Long before I became a writer, I was buying far more books than I could afford.
Because the number of book buyers in Australia is so small compared to Britain or the USA, I still buy as many books as I can in “”real”” bookshops to ensure their survival. Nevertheless, there are temptations on the net, not least of which is Amazon. I like the intricate ways they lead the reader (consumer!) from one book to another. Thoughtful booksellers do this too, of course. But among Amazon’s best features are readers’ lists of recommendations that often lead to unexpected discoveries.
After years of reading and writing books on psychological development, I too have favourites. Mine is an area where much of the writing is derivative, shallow and ultimately discouraging – so the gems stand out. Few of the books I like most are for absolute beginners. But I would certainly recommend the “”Dummies”” series written by authors who are anything but. Stress Management for Dummies, Overcoming Anxiety for Dummies, Spirituality for Dummies and others in the series are soundly researched, good-humoured and immensely practical. To that list I would add the classic Norman Vincent Peale’s The Art of Positive Thinking, the more recent Feeling Good by David Burns and a quirky old-timer called The Power of Your Subconscious Mind by Joseph Murphy. These books show unequivocally how much misery we cause ourselves – and could therefore avoid. But for readers who want less instruction and more ideas, Martin Seligman’s Learned Optimism is helpful, as are the more stimulating books by Mihaly Csikszentmihalyi, including Flow and The Evolving Self. Both writers argue persuasively for greater engagement with life; more attention to process; more creativity and much more co-operation as an antidote to endemic boredom, cynicism and terminal self-involvement.
Countering aggression are two different but equally useful books. Carol Tavris’ excellent Anger: The Misunderstood Emotion and Thich Nhat Hanh’s Anger. Hanh, a Vietnamese Zen monk, is probably the best-known contemporary Buddhist writer after the Dalai Lama. An earlier book, Peace is Every Step, is a true classic. His work in the West for inner and outer peace began during the Vietnam war. Viktor Frankl’s unforgettable Man’s Search for Meaning was also inspired by appalling circumstances, in his case incarceration in several concentration camps. Like all the great writers in this area, those two wise men demolish false distinctions between “”self-improvement”” and social action and awareness. We improve ourselves by caring more about other people; we care more when we allow our own lives to have depth and meaning.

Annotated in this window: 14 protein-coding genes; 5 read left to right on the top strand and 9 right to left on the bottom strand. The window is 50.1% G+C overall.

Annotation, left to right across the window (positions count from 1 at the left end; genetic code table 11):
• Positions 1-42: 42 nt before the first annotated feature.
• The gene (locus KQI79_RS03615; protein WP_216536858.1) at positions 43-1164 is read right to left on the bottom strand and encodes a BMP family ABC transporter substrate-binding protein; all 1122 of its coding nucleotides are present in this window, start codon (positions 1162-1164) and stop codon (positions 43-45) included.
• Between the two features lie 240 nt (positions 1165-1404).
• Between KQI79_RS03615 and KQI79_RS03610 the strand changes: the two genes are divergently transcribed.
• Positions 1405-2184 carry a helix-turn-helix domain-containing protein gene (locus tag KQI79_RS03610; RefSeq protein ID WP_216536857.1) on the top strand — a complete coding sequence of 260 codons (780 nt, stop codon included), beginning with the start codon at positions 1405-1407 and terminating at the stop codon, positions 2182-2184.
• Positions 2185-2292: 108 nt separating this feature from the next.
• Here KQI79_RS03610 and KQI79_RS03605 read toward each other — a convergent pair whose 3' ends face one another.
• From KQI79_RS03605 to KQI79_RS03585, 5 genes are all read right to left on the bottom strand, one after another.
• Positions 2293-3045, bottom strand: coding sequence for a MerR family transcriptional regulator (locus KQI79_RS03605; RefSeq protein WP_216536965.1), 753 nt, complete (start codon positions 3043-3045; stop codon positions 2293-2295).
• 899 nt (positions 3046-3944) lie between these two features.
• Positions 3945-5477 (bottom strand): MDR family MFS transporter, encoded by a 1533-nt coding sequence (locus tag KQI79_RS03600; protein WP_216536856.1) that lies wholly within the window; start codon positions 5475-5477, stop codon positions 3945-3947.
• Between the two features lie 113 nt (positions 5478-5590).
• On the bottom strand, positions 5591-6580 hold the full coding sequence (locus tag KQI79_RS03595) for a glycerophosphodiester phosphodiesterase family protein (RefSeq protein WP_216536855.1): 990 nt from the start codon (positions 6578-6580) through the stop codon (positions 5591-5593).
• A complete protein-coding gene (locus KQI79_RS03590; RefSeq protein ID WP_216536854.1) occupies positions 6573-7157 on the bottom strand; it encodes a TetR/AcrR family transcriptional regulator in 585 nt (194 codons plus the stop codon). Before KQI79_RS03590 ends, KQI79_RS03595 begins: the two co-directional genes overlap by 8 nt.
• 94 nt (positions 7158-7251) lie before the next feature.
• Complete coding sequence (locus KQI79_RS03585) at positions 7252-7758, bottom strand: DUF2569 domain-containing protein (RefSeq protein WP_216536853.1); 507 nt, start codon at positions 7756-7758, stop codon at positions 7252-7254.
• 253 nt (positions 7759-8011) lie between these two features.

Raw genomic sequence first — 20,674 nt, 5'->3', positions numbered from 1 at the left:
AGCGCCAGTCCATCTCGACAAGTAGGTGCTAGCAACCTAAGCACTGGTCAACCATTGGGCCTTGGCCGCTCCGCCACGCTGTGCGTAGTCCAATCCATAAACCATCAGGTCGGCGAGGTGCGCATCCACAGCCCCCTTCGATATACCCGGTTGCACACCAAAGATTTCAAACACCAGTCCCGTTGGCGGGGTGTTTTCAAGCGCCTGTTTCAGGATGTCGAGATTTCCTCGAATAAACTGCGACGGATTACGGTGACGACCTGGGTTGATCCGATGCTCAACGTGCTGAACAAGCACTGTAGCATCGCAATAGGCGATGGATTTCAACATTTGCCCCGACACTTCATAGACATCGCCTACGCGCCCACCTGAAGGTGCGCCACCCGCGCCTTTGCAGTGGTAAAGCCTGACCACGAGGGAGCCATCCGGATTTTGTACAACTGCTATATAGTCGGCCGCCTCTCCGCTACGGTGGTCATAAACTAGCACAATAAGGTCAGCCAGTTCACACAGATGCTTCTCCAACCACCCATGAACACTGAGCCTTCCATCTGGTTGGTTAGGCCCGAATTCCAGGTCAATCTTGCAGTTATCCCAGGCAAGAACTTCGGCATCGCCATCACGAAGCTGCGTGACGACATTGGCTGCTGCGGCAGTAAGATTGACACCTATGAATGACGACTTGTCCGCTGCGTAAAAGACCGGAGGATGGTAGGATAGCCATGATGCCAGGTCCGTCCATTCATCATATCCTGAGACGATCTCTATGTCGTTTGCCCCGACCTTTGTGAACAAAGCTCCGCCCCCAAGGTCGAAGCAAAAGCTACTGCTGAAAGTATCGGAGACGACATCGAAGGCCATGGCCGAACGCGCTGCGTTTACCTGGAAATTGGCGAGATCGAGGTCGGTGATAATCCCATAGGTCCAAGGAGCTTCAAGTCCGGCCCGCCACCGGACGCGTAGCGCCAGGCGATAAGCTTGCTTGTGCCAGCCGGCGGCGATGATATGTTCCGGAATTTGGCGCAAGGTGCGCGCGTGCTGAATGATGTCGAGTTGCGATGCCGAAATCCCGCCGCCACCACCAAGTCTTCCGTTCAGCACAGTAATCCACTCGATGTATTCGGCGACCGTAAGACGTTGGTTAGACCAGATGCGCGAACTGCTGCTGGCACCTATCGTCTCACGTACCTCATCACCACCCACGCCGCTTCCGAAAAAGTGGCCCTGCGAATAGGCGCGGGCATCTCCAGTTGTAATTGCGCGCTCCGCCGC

It is an interesting phenomenon that many useful and substantial psychological books are written by people with an explicit faith commitment. Stephen Covey’s The 7Habits of Highly Effective People and M. Scott Peck’s The Road Less Travelled lead this category. I am also enthusiastic about Rabbi Harold S. Kushner’s How Good Do We Have to Be?, Anthony de Mello’s Awareness, Polly Young-Eisendrath’s The Gifts of Suffering and Marianne Williamson’s A Return to Love. Anne Deveson’s Resilience is as intelligent as you would expect. And I like poet Robert Bly’s feisty Sibling Society, a plea to Americans to grow up that could usefully be heard by the rest of us.
Two less well-known books, written by depression survivors keenly aware of the intricate relationship between mind and body, are Catherine Carrigan’s Healing Depression and Ingrid Bacci’s quiet but very practical The Art of Effortless Living. A totally different take on depression and the experience of self comes in Peter D. Kramer’s Listening to Prozac, far more wide-ranging than its title might suggest.
Robin Skynner and John Cleese’s Families and How to Survive Them and Life and How to Survive It are well worth hunting out if you want to know more about “”why”” than “”how””. Skynner was comedian Cleese’s analyst. Readers benefit. The biology of emotions is brilliantly described by Candace Pert in Molecules of Emotion, and a small revolution was achieved when Daniel Goleman made thinking about our effect on one another respectable by writing Emotional Intelligence. Missing from this list are all the brilliant, more psychoanalytic books. (Another list, another time.) Space and modesty also prevent me elaborating on my own contributions to this boundless field, other than to say that Intimacy & Solitude is the book to read when you are wrestling with either of those two topics, or your sense of self; The Universal Heart is the relationship book for all your connections; Forgiveness & Other Acts of Love brings up to date the great universal spiritual/psychological qualities including courage, tolerance, restraint, generosity and forgiveness; and Choosing Happiness is an encyclopaedic, but intimate approach to all the small moments of intention and action that inevitably create the life we are living.
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